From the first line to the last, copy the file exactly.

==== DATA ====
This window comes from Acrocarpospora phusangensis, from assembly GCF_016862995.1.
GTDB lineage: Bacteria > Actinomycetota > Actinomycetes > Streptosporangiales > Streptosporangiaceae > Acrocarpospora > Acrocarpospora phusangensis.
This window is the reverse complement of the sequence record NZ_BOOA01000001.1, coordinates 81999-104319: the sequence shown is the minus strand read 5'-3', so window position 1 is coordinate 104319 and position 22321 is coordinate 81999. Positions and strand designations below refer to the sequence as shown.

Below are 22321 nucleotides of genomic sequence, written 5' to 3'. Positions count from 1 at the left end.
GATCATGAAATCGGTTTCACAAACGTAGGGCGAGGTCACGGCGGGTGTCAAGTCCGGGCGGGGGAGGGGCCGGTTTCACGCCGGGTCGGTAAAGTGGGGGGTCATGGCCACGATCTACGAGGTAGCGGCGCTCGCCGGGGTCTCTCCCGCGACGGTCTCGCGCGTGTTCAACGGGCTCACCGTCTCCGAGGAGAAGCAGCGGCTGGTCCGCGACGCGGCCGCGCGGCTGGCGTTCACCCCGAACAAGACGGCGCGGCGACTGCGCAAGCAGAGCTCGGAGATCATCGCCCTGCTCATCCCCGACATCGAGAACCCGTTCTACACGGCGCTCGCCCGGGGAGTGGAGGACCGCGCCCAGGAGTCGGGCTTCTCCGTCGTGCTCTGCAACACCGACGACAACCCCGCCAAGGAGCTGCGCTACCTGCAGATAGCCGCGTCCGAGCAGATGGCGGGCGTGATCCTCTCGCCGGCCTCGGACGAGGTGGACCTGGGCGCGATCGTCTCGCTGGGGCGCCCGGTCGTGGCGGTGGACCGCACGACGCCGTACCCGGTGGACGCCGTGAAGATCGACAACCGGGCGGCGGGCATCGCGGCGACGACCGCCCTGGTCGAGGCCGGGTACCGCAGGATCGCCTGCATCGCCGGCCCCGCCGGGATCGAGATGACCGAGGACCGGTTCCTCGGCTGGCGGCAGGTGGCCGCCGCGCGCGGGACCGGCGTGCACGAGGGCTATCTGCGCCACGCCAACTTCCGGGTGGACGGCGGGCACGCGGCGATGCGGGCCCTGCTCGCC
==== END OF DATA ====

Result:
This window comes from Acrocarpospora phusangensis, from assembly GCF_016862995.1.
GTDB lineage: Bacteria > Actinomycetota > Actinomycetes > Streptosporangiales > Streptosporangiaceae > Acrocarpospora > Acrocarpospora phusangensis.
This window is the reverse complement of the sequence record NZ_BOOA01000001.1, coordinates 81999-104319: the sequence shown is the minus strand read 5'-3', so window position 1 is coordinate 104319 and position 22321 is coordinate 81999. Positions and strand designations below refer to the sequence as shown.

Below are 22321 nucleotides of genomic sequence, written 5' to 3'. Positions count from 1 at the left end.
GATCATGAAATCGGTTTCACAAACGTAGGGCGAGGTCACGGCGGGTGTCAAGTCCGGGCGGGGGAGGGGCCGGTTTCACGCCGGGTCGGTAAAGTGGGGGGTCATGGCCACGATCTACGAGGTAGCGGCGCTCGCCGGGGTCTCTCCCGCGACGGTCTCGCGCGTGTTCAACGGGCTCACCGTCTCCGAGGAGAAGCAGCGGCTGGTCCGCGACGCGGCCGCGCGGCTGGCGTTCACCCCGAACAAGACGGCGCGGCGACTGCGCAAGCAGAGCTCGGAGATCATCGCCCTGCTCATCCCCGACATCGAGAACCCGTTCTACACGGCGCTCGCCCGGGGAGTGGAGGACCGCGCCCAGGAGTCGGGCTTCTCCGTCGTGCTCTGCAACACCGACGACAACCCCGCCAAGGAGCTGCGCTACCTGCAGATAGCCGCGTCCGAGCAGATGGCGGGCGTGATCCTCTCGCCGGCCTCGGACGAGGTGGACCTGGGCGCGATCGTCTCGCTGGGGCGCCCGGTCGTGGCGGTGGACCGCACGACGCCGTACCCGGTGGACGCCGTGAAGATCGACAACCGGGCGGCGGGCATCGCGGCGACGACCGCCCTGGTCGAGGCCGGGTACCGCAGGATCGCCTGCATCGCCGGCCCCGCCGGGATCGAGATGACCGAGGACCGGTTCCTCGGCTGGCGGCAGGTGGCCGCCGCGCGCGGGACCGGCGTGCACGAGGGCTATCTGCGCCACGCCAACTTCCGGGTGGACGGCGGGCACGCGGCGATGCGGGCCCTGCTCGCC